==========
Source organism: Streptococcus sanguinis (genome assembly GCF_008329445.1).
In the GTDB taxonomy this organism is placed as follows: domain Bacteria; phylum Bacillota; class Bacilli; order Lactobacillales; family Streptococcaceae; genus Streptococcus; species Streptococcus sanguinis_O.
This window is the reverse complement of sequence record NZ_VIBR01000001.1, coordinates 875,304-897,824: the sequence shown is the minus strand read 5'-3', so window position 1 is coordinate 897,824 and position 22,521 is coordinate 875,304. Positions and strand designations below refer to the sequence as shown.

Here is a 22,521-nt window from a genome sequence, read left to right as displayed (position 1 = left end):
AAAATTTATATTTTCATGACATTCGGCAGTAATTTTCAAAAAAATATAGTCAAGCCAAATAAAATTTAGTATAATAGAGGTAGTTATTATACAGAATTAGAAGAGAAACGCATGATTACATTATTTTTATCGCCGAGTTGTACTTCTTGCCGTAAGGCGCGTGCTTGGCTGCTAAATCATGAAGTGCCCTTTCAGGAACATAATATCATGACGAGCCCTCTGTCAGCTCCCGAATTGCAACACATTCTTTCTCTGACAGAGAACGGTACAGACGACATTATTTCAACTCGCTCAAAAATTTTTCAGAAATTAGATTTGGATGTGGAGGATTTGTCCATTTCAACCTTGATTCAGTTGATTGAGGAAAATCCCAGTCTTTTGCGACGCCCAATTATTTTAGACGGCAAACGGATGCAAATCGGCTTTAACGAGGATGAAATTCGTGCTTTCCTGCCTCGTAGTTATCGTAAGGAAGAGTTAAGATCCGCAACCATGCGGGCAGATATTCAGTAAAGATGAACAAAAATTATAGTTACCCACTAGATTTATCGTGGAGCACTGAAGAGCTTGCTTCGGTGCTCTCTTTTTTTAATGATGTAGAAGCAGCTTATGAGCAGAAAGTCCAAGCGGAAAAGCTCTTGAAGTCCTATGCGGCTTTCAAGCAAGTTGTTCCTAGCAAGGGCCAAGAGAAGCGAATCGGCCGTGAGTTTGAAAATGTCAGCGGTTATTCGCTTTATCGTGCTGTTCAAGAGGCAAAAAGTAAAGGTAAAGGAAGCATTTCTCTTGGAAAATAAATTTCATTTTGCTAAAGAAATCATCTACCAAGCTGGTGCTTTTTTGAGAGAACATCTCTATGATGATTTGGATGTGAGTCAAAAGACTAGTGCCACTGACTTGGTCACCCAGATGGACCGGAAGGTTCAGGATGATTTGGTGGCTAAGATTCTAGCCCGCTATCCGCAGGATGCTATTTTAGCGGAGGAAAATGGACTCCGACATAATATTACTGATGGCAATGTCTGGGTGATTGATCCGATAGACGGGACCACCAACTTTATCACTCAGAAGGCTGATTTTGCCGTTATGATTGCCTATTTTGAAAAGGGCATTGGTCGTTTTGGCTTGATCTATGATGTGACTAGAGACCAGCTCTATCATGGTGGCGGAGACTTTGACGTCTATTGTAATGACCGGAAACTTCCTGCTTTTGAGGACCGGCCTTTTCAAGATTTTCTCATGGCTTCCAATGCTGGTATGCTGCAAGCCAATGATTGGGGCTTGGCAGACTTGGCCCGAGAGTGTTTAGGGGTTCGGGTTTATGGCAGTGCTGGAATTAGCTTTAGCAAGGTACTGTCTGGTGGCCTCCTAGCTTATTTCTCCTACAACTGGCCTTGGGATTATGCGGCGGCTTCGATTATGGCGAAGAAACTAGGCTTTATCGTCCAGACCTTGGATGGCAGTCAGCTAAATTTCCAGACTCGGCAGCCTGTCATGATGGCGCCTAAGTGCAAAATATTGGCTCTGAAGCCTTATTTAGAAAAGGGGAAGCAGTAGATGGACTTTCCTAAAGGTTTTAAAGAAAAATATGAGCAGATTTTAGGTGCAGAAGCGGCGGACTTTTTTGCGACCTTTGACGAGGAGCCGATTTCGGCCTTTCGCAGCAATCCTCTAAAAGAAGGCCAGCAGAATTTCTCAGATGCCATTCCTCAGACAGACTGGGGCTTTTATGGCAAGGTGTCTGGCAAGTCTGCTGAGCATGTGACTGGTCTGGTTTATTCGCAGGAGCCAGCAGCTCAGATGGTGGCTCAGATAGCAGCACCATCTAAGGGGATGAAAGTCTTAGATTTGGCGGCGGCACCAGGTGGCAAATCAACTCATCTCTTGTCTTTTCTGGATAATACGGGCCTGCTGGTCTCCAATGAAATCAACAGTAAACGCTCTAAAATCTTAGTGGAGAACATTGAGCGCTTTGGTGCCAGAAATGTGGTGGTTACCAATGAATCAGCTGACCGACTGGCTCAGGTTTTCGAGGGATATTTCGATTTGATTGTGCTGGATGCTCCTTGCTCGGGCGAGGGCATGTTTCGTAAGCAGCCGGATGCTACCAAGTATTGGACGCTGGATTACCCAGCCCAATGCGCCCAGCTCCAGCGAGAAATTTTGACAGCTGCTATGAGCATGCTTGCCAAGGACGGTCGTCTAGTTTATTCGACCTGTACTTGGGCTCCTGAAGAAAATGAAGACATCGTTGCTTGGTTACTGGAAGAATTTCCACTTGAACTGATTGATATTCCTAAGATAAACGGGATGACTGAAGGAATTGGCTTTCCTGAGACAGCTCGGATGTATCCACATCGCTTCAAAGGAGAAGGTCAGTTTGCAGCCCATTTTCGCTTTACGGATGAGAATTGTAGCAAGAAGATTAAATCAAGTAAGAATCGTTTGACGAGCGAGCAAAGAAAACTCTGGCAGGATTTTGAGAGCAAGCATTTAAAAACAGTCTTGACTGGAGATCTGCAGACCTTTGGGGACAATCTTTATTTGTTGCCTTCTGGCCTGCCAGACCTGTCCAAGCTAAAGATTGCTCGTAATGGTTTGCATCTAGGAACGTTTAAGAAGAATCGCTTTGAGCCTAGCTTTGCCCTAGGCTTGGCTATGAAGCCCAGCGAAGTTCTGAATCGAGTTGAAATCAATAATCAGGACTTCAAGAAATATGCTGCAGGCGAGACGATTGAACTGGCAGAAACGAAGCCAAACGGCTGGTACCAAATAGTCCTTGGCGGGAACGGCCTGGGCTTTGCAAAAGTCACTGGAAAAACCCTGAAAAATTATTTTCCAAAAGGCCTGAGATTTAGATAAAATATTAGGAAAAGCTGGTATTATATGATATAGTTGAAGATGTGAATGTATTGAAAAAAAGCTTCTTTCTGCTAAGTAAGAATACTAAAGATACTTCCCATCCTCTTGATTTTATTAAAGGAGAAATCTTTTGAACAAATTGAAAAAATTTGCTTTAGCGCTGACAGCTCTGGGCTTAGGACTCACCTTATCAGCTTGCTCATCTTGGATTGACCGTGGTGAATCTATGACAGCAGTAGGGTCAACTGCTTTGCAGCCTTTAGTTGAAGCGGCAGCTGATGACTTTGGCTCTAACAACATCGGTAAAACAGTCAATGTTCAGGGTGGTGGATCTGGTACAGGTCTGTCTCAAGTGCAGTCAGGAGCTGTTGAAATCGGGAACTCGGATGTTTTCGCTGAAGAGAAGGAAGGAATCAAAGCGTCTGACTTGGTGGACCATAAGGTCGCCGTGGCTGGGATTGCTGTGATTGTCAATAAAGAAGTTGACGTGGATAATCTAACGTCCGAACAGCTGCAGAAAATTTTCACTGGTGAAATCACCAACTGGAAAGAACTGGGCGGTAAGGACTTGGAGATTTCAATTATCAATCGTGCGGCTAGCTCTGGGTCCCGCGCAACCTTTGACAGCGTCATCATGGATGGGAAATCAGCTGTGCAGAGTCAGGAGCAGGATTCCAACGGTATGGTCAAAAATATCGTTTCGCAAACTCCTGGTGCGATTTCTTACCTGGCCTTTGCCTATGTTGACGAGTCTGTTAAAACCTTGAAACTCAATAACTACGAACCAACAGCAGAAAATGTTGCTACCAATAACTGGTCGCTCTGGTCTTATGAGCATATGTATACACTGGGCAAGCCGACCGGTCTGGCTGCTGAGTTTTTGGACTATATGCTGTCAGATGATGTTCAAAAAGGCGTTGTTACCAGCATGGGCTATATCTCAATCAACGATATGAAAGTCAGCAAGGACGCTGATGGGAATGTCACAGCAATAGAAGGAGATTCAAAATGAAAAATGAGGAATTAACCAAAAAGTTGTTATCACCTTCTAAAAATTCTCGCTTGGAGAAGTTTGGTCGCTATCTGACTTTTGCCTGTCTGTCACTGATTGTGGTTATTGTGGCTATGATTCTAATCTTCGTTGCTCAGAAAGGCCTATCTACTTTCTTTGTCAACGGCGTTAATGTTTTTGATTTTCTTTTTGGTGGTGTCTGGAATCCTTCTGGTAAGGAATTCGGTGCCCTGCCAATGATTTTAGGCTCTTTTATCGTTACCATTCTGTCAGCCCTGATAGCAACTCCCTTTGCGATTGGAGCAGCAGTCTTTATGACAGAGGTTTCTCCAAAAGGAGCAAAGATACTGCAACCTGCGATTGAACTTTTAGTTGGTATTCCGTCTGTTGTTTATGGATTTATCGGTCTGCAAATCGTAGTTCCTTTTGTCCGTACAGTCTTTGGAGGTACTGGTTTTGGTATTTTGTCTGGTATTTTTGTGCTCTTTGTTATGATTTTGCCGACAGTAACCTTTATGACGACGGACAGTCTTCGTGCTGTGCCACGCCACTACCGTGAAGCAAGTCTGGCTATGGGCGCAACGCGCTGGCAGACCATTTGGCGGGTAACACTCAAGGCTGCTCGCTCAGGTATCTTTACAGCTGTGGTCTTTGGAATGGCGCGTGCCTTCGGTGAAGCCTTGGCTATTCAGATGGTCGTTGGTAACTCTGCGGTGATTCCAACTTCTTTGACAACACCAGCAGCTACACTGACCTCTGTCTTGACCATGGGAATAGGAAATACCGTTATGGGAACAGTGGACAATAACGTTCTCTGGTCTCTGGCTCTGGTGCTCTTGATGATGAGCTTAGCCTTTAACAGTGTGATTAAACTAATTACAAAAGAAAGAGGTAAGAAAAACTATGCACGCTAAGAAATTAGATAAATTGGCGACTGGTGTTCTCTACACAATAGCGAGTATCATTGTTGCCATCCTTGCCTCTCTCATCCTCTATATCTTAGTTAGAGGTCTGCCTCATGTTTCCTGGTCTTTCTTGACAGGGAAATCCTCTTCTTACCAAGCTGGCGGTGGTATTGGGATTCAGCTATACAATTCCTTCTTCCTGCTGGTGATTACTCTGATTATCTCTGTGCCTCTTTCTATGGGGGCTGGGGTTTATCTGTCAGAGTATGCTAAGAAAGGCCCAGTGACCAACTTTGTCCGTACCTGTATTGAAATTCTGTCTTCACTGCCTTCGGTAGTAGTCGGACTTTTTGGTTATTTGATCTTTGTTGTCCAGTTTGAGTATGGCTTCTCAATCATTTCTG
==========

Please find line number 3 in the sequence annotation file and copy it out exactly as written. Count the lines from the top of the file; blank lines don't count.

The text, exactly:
This window is the reverse complement of sequence record NZ_VIBR01000001.1, coordinates 875,304-897,824: the sequence shown is the minus strand read 5'-3', so window position 1 is coordinate 897,824 and position 22,521 is coordinate 875,304. Positions and strand designations below refer to the sequence as shown.